Digging to set foundations for the new classroom (notice the existing classroom and solar panels in the background). I know it looks like we are doing a lot of leaning on shovels, but trust me we all worked hard and got plenty of blisters. Some youth from the community were the hardest workers of all. They will be able to say they built their classroom with their own two hands.
The leaders of the community also seem more organized. They have a documented community plan and are working toward meeting the goals they have established. They are busy trying to raise money by selling cattle as a contribution for the project of bringing electric power to the community.
Back in 2009 I got to know Raul because he was one of our agriculture program promotors. He has a lot of good leadership skills, and he is still putting them to use. It was good to see a lot of the fruit trees we planted with Raul back in that time maturing and giving production. He has an experimental plot of corn using conservation agriculture principles that he learned from World-Renew / Diaconia Nacional. I was impressed at how much better this corn looked compared with a conventional plot just on the other side of the road.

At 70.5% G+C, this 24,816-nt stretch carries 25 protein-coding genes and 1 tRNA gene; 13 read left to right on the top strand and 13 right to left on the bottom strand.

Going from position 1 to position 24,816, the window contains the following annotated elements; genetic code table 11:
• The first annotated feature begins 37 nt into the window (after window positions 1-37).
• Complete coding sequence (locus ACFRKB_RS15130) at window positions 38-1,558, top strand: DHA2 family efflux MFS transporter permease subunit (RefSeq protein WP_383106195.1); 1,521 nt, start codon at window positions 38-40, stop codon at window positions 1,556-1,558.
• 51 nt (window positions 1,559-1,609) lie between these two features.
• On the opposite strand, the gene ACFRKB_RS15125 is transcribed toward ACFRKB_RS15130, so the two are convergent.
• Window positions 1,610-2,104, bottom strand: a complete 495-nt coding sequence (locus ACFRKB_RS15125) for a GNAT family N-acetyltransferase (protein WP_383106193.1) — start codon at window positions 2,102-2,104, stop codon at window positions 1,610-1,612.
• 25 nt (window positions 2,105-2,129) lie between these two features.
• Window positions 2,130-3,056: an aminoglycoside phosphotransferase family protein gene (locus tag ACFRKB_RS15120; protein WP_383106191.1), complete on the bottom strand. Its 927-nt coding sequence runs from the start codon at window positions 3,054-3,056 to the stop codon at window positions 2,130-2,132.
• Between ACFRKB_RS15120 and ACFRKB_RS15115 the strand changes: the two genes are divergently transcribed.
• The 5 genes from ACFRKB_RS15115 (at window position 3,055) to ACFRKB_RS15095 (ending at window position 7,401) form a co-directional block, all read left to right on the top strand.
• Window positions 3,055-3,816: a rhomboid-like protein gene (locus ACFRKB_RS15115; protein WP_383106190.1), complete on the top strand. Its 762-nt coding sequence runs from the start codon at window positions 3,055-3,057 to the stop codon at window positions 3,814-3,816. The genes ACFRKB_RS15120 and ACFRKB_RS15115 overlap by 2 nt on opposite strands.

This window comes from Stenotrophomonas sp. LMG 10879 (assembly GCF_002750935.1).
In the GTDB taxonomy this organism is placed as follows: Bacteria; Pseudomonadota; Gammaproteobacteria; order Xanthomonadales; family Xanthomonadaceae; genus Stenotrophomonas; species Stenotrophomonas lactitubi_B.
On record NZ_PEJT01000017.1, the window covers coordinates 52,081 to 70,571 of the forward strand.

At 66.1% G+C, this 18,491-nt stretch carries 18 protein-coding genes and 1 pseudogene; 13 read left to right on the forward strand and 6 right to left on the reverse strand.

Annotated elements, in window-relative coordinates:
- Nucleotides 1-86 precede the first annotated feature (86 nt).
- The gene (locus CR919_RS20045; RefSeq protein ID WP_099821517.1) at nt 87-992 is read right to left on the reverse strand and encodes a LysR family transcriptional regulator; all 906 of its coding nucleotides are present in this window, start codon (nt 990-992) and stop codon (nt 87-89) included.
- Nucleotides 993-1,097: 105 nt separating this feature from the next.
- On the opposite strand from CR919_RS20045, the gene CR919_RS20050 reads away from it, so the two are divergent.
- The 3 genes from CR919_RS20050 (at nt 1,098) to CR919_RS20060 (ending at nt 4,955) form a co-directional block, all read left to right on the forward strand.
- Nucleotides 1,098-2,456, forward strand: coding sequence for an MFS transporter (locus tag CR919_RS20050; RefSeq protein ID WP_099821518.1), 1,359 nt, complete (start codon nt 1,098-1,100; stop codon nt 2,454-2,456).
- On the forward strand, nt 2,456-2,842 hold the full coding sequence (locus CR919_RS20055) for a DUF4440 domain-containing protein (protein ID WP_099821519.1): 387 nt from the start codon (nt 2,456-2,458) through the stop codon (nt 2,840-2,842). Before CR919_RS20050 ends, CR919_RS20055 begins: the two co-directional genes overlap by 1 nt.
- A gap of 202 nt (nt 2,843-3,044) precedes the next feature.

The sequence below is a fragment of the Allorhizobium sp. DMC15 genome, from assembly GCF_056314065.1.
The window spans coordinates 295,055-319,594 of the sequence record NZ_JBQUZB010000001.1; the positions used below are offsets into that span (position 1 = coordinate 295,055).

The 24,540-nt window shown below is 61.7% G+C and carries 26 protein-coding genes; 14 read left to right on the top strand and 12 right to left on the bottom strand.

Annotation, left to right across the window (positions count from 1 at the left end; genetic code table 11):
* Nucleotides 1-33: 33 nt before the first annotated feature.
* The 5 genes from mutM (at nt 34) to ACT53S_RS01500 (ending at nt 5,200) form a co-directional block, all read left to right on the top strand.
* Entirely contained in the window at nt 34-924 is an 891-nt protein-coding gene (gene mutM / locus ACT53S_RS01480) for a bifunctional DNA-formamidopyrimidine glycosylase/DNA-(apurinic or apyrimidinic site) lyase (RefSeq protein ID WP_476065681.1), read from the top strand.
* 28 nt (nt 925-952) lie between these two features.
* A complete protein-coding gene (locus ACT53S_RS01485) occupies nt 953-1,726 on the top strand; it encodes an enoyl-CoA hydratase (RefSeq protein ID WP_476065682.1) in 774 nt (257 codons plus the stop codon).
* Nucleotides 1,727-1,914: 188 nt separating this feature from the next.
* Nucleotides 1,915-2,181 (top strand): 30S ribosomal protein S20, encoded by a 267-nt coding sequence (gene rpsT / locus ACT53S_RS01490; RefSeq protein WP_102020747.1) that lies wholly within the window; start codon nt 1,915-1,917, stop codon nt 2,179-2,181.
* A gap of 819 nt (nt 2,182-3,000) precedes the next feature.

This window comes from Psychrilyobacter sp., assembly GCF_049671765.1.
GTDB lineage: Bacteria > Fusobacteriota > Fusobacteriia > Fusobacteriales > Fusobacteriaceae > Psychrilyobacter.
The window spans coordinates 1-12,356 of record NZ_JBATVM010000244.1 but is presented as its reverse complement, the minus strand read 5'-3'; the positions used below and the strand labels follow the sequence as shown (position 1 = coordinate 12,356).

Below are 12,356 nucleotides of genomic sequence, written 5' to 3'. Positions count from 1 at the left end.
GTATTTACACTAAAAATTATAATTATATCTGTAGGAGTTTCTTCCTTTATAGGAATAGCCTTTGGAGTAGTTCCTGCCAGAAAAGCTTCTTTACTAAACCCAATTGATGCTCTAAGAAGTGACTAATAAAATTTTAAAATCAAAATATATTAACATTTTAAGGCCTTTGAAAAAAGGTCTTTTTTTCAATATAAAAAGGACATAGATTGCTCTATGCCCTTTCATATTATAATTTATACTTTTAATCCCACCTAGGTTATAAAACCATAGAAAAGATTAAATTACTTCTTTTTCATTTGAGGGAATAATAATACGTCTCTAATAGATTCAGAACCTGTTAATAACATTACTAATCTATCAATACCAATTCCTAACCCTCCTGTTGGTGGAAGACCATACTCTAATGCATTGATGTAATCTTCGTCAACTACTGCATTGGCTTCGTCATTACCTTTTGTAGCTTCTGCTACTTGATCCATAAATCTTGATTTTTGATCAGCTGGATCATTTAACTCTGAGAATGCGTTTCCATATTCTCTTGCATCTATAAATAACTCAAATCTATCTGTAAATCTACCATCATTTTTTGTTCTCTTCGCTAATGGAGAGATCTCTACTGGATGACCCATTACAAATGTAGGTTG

The experimental plot of corn grown with plenty of compost and organic matter added to the soil
The corn right next door (50 feet away) looks stressed from lack of moisture
Raul is on the right with his daughter
It is clear that the partnership between El Coyolar and New West has made an impact on the people of El Coyolar and the people of New West over the past five years, and that the work Diaconia Nacional is doing in the community is helping people improve their livelihoods.
New West team cooking a special meal to share with the whole community (it was very good)
Landscape of the countryside of El Coyolar from a nearby hilltop